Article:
Plasma from solar tornadoes could down power grids on Earth
Imagine a giant tornado-like plasma formation wider than the Earth that looks like a tornado but doesn’t actually spin in the same way twisters on Earth do.
This is called a solar tornado and new research has found that these massive plasma cyclones could create coronal mass ejections (CME), plumes of electrically charged plasma ejected into the universe with potentially devastating consequences on Earth.
Solar tornadoes, or tornado prominences, can span tens of thousands of miles wide and due to their volatile instability upon collapsing could knock out satellites, down communication across the globe, and shut down power grids.
Now, thanks to a new study conducted by the Space Research Insitute of the Austrian Academy of Sciences in Vienna, researchers may be able to predict how long before a coronal mass ejection occurs.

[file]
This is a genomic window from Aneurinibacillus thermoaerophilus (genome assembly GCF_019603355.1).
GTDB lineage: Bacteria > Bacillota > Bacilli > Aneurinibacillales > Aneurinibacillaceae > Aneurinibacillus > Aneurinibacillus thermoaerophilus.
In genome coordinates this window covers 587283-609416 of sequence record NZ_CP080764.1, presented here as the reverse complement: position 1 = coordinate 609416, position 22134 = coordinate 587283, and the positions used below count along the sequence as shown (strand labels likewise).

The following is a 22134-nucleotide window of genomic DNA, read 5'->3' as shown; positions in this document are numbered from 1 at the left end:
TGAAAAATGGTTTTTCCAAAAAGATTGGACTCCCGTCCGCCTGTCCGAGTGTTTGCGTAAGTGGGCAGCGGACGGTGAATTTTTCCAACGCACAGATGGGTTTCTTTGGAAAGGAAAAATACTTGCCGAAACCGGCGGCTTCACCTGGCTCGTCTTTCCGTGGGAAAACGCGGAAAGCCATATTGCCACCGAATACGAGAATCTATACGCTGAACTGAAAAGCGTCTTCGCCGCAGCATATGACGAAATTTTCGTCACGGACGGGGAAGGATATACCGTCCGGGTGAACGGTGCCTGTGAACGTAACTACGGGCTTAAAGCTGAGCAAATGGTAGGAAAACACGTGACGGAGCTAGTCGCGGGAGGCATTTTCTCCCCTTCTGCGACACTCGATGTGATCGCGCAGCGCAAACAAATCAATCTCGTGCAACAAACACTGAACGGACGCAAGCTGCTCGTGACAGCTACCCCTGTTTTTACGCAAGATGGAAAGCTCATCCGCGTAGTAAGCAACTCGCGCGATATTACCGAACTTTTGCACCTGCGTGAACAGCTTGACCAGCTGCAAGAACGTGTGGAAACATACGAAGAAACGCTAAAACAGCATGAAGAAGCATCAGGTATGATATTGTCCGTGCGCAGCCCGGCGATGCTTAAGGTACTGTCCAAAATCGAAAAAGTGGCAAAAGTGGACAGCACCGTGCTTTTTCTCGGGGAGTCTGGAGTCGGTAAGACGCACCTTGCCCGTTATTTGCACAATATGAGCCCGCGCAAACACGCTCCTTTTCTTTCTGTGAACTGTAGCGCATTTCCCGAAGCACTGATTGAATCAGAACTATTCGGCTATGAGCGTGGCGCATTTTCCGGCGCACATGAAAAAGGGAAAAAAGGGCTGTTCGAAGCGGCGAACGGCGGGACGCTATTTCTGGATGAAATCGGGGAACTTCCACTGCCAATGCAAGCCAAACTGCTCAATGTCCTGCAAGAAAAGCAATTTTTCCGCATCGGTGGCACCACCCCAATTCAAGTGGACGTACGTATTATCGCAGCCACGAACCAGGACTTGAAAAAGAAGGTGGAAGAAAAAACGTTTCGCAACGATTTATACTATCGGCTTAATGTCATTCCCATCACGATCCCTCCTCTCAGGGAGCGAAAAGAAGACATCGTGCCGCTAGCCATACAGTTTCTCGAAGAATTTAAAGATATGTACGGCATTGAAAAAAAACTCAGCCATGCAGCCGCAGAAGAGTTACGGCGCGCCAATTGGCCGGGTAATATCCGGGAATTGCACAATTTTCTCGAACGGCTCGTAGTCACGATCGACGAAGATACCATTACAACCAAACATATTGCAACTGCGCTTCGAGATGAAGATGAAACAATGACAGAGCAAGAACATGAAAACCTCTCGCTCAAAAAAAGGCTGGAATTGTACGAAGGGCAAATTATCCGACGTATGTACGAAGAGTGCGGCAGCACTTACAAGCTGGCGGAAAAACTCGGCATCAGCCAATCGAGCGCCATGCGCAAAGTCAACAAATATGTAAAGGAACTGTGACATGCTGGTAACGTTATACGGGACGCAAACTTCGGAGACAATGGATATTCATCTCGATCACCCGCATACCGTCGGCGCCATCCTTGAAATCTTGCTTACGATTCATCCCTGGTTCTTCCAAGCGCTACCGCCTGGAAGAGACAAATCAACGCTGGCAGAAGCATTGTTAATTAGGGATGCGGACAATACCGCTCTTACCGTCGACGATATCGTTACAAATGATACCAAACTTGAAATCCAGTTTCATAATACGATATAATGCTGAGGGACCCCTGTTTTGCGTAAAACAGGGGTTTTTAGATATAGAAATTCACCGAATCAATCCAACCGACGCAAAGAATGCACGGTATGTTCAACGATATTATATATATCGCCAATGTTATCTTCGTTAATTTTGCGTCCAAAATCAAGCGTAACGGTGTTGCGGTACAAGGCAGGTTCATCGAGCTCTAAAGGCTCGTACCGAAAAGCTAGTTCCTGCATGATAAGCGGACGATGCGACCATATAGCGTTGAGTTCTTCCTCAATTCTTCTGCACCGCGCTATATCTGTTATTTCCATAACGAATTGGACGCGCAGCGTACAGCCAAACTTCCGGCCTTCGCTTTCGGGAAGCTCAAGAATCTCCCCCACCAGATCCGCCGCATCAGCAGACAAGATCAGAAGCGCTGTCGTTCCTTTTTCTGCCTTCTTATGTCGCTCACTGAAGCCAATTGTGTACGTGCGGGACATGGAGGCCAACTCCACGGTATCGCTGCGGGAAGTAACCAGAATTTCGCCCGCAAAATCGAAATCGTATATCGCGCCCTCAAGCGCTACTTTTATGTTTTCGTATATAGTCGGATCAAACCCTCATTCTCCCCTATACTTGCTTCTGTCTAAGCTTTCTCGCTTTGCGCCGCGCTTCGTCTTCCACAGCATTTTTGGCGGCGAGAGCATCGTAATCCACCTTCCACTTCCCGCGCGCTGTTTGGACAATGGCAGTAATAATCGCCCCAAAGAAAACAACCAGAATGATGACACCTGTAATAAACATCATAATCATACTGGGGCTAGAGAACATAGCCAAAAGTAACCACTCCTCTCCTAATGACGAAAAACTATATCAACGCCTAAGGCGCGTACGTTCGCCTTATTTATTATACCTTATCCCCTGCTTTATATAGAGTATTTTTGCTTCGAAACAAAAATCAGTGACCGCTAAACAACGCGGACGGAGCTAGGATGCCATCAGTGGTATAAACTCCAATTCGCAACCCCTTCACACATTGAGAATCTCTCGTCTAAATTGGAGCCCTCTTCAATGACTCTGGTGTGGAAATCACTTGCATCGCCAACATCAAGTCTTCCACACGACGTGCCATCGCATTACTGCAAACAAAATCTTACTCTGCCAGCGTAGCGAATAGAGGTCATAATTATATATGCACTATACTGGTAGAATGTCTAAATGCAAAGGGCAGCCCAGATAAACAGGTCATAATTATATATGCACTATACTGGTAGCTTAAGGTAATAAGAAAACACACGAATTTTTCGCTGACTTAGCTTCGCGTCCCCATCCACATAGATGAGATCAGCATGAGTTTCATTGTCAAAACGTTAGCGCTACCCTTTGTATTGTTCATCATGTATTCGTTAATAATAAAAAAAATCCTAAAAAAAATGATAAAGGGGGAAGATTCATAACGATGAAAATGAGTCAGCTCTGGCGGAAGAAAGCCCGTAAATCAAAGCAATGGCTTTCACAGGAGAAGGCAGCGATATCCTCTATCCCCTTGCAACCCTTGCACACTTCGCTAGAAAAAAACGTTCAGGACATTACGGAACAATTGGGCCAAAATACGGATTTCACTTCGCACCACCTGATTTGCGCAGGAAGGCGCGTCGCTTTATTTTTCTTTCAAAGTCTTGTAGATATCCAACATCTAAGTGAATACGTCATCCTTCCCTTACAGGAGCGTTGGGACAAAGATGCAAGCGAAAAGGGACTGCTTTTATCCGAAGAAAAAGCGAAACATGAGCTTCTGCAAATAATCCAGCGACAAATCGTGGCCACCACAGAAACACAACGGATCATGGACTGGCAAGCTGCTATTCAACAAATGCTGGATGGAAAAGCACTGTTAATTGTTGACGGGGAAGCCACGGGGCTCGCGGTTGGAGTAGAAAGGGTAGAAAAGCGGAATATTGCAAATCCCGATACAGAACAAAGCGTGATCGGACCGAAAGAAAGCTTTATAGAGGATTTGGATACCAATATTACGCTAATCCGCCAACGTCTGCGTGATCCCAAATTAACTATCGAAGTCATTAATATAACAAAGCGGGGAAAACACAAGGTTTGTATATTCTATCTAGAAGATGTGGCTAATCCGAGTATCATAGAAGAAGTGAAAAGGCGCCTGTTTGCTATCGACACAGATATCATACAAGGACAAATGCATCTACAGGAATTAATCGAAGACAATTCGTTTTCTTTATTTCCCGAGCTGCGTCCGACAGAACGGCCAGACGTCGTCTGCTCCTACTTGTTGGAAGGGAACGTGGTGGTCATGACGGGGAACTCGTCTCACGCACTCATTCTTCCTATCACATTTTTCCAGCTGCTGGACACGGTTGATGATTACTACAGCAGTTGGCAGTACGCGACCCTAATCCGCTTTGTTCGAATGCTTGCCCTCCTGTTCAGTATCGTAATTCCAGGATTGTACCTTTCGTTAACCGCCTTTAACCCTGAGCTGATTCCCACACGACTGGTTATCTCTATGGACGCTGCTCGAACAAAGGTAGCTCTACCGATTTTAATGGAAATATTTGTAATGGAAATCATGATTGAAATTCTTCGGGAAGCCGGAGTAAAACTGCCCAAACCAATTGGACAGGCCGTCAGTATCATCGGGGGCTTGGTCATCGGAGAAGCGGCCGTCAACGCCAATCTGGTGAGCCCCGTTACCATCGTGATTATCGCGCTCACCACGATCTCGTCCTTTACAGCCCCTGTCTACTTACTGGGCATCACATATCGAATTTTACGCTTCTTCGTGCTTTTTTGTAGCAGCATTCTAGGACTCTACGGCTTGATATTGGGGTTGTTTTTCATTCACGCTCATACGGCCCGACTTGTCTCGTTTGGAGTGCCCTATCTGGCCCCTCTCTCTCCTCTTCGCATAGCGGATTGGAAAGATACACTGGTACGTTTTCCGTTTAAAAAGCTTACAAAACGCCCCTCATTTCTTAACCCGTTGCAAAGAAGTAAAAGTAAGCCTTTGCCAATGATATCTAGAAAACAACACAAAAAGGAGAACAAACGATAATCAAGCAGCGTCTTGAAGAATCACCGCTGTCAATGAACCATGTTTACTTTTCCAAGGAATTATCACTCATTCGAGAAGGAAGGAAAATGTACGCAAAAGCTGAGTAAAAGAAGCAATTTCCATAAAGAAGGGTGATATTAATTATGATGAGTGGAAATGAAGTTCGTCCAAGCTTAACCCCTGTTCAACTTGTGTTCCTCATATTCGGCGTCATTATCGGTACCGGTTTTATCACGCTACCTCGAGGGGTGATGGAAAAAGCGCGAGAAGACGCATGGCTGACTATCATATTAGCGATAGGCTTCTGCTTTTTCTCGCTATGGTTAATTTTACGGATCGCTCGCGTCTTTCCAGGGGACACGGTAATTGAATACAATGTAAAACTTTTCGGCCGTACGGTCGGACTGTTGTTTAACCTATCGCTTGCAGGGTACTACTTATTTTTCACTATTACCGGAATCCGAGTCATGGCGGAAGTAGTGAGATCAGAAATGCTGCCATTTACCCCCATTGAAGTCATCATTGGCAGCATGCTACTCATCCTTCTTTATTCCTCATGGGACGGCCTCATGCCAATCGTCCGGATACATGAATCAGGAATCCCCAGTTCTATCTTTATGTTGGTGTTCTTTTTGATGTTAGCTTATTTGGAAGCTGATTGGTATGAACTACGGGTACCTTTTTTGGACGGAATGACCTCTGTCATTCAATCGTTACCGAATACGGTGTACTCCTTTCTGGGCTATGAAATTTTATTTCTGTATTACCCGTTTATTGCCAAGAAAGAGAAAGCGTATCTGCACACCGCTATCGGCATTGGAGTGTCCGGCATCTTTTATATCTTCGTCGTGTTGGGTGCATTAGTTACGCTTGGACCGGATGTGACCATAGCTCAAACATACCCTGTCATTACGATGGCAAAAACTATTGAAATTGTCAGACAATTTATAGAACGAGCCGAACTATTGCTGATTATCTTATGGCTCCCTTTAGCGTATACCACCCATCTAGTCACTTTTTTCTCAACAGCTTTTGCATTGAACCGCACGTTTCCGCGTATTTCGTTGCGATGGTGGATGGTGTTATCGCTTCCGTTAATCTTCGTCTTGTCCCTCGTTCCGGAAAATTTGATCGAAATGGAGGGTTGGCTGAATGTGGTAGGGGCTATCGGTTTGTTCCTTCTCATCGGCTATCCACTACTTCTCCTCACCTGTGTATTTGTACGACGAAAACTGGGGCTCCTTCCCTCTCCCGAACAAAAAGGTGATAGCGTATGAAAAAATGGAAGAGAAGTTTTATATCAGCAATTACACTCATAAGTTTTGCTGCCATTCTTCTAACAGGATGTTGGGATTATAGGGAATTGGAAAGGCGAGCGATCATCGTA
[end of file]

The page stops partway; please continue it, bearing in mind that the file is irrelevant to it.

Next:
The results show that a CME is most likely to occur within the first few days after a solar tornado forms. Solar tornadoes can last a few hours to months.
For the study, the researchers analyzed data from the National Aeronautics and Space Administration’s Solar Dynamics Observatory from 2011 and were able to pinpoint 361 tornadoes out of the data.
The researchers were also able to determine when 166 of the tornadoes dissipated which is when the risk of CME is highest.
If a CME with enough force were to make its way towards Earth, it could wreak havoc and even disrupt aircraft navigation and the Earth’s magnetic field, according to the Daily Mail.
Predicting CMEs and better understanding solar tornados is crucial and now with this latest study which is awaiting peer review, science may be closer to estimating CME events.
“The instability in the tornadoes really destabilizes the entire prominence,” Teimuraz Zaqarashvili, the study’s lead researcher, told Live Science. “When a CME hits the Earth’s magnetosphere, it generates magnetic storms, and this may affect satellites, telecommunication systems, and even human health. So it is very important to predict CMEs, and that can be done by looking to the tornadoes.”
Image Credit: NASA, SDO, GSFC